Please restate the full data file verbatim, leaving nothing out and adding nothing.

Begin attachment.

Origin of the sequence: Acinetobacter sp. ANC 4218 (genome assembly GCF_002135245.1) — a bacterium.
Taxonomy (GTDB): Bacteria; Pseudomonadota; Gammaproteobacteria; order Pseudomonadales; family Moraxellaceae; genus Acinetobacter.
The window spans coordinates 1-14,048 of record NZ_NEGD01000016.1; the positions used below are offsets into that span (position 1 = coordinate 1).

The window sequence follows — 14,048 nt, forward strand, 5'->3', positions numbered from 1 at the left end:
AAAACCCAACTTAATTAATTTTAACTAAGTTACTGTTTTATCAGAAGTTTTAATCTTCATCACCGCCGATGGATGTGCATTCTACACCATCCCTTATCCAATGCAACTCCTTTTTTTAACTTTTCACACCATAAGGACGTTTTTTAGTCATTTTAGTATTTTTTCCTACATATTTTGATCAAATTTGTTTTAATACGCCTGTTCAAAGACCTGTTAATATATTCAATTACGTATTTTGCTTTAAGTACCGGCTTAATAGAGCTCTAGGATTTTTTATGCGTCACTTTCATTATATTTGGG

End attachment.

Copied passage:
Origin of the sequence: Acinetobacter sp. ANC 4218 (genome assembly GCF_002135245.1) — a bacterium.
Taxonomy (GTDB): Bacteria; Pseudomonadota; Gammaproteobacteria; order Pseudomonadales; family Moraxellaceae; genus Acinetobacter.
The window spans coordinates 1-14,048 of record NZ_NEGD01000016.1; the positions used below are offsets into that span (position 1 = coordinate 1).

The window sequence follows — 14,048 nt, forward strand, 5'->3', positions numbered from 1 at the left end:
AAAACCCAACTTAATTAATTTTAACTAAGTTACTGTTTTATCAGAAGTTTTAATCTTCATCACCGCCGATGGATGTGCATTCTACACCATCCCTTATCCAATGCAACTCCTTTTTTTAACTTTTCACACCATAAGGACGTTTTTTAGTCATTTTAGTATTTTTTCCTACATATTTTGATCAAATTTGTTTTAATACGCCTGTTCAAAGACCTGTTAATATATTCAATTACGTATTTTGCTTTAAGTACCGGCTTAATAGAGCTCTAGGATTTTTTATGCGTCACTTTCATTATATTTGGG